The role of MK2/TTP pathway in regulating early development and innate immunity in zebrafish
Doctor of Philosophy
The origin of novel structures and the genes that regulate their formation is a challenging question that has been difficult to address. One such novel structure is the yolk syncytial layer (YSL) in teleost fishes like zebrafish. I studied the genetic pathways operating in the YSL using the betty boop (bbp) mutant. betty boop encodes mitogen activated protein kinase activated protein kinase 2a (mapkapk2a), also known as mk2a. One of the downstream targets of MK2a is an RNA binding protein Tristetraprolin (TTP). bbp mutants lose the expression of YSL specific genes mxtx1 and mxtx2. Here, we show that these genes are regulated through their 3’untranslated region (UTR) by MK2a/TTP pathway required in the YSL during early zebrafish development to limit their expression to the YSL. I developed an in vivo reporter assay to detect spatial regulation of mRNA stability by the MK2/TTP pathway in early zebrafish embryos which can also be used to test other potential TTP targets. MK2a is the zebrafish homolog of mammalian MK2. In mammals, MK2 is not active during early development but rather is required to regulate genes that are responsible for inflammatory response. I show that MK2/TTP reporters are not regulated in early Xenopus embryo either, implying that the early requirement for MK2 arose after the division of tetrapod and teleost lineages. The role of mk2a and its gene duplicate mk2b in regulating immune response has not been previously studied in zebrafish. I developed zebrafish as a model infection system for infection by multiple species of Candida, an opportunistic pathogen and cause of an increasing number of hospital acquired infections. I developed novel transgenic zebrafish lines that allow inducible ablation of different phagocyte classes and identified different inflammatory responses to different Candida species. Preliminary results using these tools show that mk2b-/- mutants show a higher susceptibility to Candida hyphal infection, demonstrating that mk2b plays a role in innate immunity. Whether that role is the same that MK2 plays in mammals in regulating inflammatory cytokines still need to be determined. Taken together, all these findings suggest a model in which the ancestral MK2/TTP pathway was co-opted in teleosts to restrict expression of the mxtx genes to the yolk cell, but also retains its function in innate immune response.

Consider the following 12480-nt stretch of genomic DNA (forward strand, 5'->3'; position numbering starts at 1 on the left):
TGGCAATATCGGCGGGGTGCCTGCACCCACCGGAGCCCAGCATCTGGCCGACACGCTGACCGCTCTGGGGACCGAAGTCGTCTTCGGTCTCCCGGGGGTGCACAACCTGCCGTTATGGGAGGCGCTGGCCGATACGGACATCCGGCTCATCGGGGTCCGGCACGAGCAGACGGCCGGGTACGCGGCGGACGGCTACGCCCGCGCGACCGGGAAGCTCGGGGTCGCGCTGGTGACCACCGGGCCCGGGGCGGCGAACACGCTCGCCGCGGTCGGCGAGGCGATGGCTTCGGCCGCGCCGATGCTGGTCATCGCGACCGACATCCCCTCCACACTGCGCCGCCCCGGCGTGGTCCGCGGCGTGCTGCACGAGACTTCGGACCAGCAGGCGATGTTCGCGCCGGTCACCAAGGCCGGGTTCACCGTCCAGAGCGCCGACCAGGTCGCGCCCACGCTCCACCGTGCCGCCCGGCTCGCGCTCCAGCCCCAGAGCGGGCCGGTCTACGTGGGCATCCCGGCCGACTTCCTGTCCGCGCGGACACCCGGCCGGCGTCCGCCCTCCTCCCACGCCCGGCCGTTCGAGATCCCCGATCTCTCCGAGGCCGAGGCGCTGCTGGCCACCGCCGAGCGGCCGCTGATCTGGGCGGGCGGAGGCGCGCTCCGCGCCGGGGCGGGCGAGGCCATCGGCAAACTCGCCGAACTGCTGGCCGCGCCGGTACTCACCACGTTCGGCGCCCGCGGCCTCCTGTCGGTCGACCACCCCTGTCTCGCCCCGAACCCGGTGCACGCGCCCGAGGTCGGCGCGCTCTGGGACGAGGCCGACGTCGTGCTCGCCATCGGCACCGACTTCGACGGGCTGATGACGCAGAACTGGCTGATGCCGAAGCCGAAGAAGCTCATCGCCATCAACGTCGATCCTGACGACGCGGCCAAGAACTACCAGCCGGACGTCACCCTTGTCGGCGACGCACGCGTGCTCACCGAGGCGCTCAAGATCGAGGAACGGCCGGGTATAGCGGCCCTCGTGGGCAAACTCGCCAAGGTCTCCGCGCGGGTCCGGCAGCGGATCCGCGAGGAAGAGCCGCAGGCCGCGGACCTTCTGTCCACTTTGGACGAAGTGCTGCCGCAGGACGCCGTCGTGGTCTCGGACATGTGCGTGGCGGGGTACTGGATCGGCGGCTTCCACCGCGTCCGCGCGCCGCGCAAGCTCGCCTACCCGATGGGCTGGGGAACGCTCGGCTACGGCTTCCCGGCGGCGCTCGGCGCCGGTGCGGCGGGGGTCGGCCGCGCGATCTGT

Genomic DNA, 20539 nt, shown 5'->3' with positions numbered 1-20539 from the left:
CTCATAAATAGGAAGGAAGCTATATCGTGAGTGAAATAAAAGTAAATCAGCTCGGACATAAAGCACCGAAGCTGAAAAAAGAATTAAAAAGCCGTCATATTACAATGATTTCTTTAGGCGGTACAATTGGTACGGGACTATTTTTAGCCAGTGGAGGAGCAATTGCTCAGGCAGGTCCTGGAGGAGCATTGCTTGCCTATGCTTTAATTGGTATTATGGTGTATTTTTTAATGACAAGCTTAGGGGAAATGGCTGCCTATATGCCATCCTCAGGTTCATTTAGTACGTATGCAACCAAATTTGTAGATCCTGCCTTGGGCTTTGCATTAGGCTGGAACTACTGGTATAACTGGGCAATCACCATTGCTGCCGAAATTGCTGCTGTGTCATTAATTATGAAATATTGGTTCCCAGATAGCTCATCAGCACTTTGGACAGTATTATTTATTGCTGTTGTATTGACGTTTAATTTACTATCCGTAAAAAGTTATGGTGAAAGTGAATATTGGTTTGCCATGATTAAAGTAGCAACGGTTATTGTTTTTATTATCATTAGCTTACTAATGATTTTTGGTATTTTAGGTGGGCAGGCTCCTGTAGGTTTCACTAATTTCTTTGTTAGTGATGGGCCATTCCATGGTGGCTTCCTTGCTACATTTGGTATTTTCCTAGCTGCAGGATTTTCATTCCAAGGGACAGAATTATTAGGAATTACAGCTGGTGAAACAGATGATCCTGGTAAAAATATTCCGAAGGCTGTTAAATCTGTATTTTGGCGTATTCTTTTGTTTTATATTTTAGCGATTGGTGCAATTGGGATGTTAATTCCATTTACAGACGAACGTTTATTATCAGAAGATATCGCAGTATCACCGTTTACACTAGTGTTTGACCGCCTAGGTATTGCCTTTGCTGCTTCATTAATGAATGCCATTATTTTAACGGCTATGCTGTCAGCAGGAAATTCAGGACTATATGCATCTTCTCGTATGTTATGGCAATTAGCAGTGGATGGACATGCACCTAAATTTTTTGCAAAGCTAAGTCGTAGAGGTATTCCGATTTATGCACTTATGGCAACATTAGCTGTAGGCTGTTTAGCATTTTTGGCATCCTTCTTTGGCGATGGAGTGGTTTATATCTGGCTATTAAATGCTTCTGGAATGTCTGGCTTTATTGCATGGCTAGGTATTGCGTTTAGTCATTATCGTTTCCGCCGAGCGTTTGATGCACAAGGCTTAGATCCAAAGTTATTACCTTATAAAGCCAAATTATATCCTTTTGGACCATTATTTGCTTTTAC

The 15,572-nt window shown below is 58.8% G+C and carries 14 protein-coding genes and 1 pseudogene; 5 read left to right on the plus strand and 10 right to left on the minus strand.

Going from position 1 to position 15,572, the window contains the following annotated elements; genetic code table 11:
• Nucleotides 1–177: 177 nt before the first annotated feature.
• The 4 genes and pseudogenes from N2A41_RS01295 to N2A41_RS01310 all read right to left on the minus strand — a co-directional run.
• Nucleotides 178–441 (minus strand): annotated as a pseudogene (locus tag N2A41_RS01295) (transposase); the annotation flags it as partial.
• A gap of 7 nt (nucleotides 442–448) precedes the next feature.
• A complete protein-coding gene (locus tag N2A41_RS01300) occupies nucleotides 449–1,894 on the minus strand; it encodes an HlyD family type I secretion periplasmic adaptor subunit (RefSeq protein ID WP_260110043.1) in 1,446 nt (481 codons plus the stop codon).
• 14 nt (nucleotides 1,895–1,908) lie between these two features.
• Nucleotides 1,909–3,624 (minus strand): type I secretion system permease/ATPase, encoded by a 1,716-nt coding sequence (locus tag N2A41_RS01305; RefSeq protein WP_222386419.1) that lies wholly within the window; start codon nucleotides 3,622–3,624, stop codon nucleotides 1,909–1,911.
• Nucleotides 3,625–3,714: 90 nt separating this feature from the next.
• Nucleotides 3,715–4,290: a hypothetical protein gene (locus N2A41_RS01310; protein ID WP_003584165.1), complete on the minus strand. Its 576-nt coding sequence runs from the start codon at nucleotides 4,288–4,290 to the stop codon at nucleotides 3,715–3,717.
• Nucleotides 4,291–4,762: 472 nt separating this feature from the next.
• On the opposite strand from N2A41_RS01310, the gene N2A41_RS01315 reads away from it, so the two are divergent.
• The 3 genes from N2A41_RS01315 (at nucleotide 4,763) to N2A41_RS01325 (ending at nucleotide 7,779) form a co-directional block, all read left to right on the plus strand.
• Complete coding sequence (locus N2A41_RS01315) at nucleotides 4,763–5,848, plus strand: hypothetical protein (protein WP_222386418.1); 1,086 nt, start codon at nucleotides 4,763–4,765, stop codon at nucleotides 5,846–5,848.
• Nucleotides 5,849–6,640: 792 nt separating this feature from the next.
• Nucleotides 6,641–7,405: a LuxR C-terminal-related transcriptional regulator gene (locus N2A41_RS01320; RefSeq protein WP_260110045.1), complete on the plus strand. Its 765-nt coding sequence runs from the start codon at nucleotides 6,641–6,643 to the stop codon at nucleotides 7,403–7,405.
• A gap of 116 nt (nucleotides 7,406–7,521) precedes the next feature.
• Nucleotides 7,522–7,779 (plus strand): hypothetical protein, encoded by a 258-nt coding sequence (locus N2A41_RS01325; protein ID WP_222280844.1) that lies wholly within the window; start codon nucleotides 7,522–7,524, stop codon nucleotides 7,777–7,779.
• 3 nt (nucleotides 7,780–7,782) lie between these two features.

Earle development; Immunity; Zebrafish; Betty boop